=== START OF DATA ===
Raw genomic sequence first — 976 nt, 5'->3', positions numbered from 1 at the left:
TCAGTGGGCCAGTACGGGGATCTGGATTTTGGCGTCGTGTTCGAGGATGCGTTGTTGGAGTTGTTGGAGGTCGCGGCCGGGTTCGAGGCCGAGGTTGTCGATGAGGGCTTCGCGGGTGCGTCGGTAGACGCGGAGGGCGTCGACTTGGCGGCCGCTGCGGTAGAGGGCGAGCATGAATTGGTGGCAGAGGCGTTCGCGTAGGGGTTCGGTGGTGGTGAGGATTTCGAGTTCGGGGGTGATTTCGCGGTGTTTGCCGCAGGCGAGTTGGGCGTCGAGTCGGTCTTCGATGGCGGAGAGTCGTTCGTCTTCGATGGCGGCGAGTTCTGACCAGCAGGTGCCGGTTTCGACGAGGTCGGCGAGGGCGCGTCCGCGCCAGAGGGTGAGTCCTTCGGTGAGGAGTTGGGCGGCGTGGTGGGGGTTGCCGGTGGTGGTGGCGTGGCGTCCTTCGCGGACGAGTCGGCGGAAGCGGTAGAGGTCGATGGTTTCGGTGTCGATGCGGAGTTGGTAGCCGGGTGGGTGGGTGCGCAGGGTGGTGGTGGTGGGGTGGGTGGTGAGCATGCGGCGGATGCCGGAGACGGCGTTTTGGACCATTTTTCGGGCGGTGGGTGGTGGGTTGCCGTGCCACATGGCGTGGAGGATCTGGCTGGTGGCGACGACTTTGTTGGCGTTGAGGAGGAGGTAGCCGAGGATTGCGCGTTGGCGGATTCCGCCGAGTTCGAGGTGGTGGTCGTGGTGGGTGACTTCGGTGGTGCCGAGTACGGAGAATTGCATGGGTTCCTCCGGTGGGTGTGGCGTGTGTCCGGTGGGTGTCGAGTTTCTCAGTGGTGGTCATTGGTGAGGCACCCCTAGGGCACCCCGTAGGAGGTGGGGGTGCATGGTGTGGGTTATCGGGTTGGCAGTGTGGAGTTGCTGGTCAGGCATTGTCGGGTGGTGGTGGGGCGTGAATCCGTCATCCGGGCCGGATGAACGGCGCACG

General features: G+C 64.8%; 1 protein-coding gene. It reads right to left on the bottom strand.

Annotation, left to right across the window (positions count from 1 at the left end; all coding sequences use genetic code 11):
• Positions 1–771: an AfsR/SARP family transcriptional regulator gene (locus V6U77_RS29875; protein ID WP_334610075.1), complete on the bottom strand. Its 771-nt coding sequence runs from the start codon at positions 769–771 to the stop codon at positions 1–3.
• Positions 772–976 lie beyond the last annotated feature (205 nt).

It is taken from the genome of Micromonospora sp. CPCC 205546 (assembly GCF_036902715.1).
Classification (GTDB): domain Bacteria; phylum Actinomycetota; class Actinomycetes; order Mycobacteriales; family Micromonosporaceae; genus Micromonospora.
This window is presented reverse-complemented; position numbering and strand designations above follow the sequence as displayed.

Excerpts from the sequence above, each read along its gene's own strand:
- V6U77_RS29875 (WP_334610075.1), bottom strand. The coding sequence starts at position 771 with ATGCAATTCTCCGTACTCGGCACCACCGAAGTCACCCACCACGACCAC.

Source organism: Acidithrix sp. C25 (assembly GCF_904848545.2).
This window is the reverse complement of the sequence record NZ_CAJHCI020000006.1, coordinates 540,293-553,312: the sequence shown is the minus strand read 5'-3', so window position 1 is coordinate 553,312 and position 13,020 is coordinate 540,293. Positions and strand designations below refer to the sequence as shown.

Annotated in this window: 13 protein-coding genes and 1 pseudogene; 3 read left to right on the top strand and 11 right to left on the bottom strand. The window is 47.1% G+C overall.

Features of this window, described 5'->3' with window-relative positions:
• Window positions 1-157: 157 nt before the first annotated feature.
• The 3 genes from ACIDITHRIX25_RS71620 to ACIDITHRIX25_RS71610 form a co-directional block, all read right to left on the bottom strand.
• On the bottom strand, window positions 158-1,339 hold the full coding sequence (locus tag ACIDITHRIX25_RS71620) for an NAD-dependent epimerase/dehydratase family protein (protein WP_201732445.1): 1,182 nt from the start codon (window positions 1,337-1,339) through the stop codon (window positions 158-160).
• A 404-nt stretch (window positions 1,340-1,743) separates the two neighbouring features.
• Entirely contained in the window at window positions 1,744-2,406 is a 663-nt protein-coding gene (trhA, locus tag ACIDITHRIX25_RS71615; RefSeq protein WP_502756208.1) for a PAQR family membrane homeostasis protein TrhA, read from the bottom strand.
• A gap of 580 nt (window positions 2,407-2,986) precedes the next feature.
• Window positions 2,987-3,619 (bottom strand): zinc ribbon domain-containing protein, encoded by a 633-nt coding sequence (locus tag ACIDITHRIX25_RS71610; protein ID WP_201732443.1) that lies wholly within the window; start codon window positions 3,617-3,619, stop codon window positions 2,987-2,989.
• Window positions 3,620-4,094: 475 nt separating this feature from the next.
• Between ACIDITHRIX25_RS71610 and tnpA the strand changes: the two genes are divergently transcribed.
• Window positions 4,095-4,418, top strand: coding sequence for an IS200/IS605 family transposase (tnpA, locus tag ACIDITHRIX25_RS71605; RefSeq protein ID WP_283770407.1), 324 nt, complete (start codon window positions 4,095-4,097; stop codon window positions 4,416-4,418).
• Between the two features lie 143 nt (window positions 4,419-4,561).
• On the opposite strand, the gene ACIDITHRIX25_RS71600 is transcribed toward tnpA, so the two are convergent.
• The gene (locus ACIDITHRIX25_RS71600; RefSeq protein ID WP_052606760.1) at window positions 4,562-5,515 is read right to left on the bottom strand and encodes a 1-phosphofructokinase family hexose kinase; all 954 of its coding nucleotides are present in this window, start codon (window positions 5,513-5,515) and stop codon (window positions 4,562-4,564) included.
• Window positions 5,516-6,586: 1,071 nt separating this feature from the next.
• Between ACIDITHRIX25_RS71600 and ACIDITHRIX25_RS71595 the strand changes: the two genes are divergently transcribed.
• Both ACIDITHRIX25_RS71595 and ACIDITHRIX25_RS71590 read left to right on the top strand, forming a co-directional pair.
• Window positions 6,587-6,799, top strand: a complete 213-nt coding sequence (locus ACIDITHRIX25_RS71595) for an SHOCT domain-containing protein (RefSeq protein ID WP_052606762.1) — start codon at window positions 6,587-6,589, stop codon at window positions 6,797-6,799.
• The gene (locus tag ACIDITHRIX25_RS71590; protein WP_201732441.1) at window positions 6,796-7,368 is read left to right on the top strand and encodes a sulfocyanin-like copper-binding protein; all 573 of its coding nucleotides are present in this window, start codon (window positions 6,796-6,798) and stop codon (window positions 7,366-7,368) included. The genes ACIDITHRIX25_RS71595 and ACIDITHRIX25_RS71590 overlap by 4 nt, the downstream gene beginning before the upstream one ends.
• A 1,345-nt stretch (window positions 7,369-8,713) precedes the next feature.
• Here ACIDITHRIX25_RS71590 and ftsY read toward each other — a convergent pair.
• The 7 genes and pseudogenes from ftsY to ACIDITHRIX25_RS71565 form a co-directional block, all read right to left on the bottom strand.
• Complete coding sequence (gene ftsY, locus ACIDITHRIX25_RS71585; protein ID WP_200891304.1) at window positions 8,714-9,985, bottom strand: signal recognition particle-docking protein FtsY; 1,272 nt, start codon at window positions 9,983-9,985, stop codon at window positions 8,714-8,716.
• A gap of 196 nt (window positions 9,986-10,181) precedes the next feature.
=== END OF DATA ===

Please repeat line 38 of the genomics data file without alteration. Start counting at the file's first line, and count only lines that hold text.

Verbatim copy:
• A gap of 196 nt (window positions 9,986-10,181) precedes the next feature.